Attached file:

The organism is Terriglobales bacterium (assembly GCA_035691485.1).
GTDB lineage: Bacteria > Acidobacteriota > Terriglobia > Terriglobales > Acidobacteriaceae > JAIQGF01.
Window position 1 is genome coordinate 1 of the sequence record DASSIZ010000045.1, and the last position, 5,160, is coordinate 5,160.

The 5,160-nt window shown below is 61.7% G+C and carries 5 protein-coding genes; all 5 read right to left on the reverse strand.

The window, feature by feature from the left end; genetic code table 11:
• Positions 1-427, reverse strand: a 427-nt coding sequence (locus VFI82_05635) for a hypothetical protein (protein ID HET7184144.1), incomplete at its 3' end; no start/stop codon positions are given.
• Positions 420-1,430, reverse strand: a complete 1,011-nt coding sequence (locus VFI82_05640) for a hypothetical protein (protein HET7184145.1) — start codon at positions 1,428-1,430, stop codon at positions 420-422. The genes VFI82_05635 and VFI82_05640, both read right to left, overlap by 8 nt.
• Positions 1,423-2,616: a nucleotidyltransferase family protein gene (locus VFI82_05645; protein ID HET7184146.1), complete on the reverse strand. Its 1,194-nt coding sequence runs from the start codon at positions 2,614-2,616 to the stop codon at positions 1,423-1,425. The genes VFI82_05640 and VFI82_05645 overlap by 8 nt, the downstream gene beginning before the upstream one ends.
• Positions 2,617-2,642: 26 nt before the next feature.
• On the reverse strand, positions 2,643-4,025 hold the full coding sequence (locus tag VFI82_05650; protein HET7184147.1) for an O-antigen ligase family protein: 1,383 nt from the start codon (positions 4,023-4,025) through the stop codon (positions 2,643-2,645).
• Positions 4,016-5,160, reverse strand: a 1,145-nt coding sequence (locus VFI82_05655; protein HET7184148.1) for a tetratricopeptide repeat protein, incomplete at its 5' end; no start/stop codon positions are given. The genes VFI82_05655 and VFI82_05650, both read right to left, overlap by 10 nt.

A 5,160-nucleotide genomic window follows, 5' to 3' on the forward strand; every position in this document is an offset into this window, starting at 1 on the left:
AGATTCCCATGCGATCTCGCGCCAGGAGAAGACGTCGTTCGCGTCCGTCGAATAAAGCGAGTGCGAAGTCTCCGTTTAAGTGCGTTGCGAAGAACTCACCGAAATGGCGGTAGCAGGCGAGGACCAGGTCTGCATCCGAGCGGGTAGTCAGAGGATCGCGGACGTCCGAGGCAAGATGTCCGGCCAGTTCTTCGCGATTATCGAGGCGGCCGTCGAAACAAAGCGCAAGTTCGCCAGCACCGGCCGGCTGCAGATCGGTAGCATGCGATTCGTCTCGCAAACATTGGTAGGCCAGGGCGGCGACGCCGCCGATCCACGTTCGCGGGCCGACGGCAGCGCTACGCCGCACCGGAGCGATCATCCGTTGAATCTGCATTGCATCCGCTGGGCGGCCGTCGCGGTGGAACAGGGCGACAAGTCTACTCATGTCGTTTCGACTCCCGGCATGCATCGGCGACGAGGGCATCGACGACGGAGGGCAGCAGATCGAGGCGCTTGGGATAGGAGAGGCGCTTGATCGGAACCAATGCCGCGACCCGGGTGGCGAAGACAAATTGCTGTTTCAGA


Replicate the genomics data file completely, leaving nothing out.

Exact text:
The organism is Terriglobales bacterium (assembly GCA_035691485.1).
GTDB lineage: Bacteria > Acidobacteriota > Terriglobia > Terriglobales > Acidobacteriaceae > JAIQGF01.
Window position 1 is genome coordinate 1 of the sequence record DASSIZ010000045.1, and the last position, 5,160, is coordinate 5,160.

The 5,160-nt window shown below is 61.7% G+C and carries 5 protein-coding genes; all 5 read right to left on the reverse strand.

The window, feature by feature from the left end; genetic code table 11:
• Positions 1-427, reverse strand: a 427-nt coding sequence (locus VFI82_05635) for a hypothetical protein (protein ID HET7184144.1), incomplete at its 3' end; no start/stop codon positions are given.
• Positions 420-1,430, reverse strand: a complete 1,011-nt coding sequence (locus VFI82_05640) for a hypothetical protein (protein HET7184145.1) — start codon at positions 1,428-1,430, stop codon at positions 420-422. The genes VFI82_05635 and VFI82_05640, both read right to left, overlap by 8 nt.
• Positions 1,423-2,616: a nucleotidyltransferase family protein gene (locus VFI82_05645; protein ID HET7184146.1), complete on the reverse strand. Its 1,194-nt coding sequence runs from the start codon at positions 2,614-2,616 to the stop codon at positions 1,423-1,425. The genes VFI82_05640 and VFI82_05645 overlap by 8 nt, the downstream gene beginning before the upstream one ends.
• Positions 2,617-2,642: 26 nt before the next feature.
• On the reverse strand, positions 2,643-4,025 hold the full coding sequence (locus tag VFI82_05650; protein HET7184147.1) for an O-antigen ligase family protein: 1,383 nt from the start codon (positions 4,023-4,025) through the stop codon (positions 2,643-2,645).
• Positions 4,016-5,160, reverse strand: a 1,145-nt coding sequence (locus VFI82_05655; protein HET7184148.1) for a tetratricopeptide repeat protein, incomplete at its 5' end; no start/stop codon positions are given. The genes VFI82_05655 and VFI82_05650, both read right to left, overlap by 10 nt.

A 5,160-nucleotide genomic window follows, 5' to 3' on the forward strand; every position in this document is an offset into this window, starting at 1 on the left:
AGATTCCCATGCGATCTCGCGCCAGGAGAAGACGTCGTTCGCGTCCGTCGAATAAAGCGAGTGCGAAGTCTCCGTTTAAGTGCGTTGCGAAGAACTCACCGAAATGGCGGTAGCAGGCGAGGACCAGGTCTGCATCCGAGCGGGTAGTCAGAGGATCGCGGACGTCCGAGGCAAGATGTCCGGCCAGTTCTTCGCGATTATCGAGGCGGCCGTCGAAACAAAGCGCAAGTTCGCCAGCACCGGCCGGCTGCAGATCGGTAGCATGCGATTCGTCTCGCAAACATTGGTAGGCCAGGGCGGCGACGCCGCCGATCCACGTTCGCGGGCCGACGGCAGCGCTACGCCGCACCGGAGCGATCATCCGTTGAATCTGCATTGCATCCGCTGGGCGGCCGTCGCGGTGGAACAGGGCGACAAGTCTACTCATGTCGTTTCGACTCCCGGCATGCATCGGCGACGAGGGCATCGACGACGGAGGGCAGCAGATCGAGGCGCTTGGGATAGGAGAGGCGCTTGATCGGAACCAATGCCGCGACCCGGGTGGCGAAGACAAATTGCTGTTTCAGA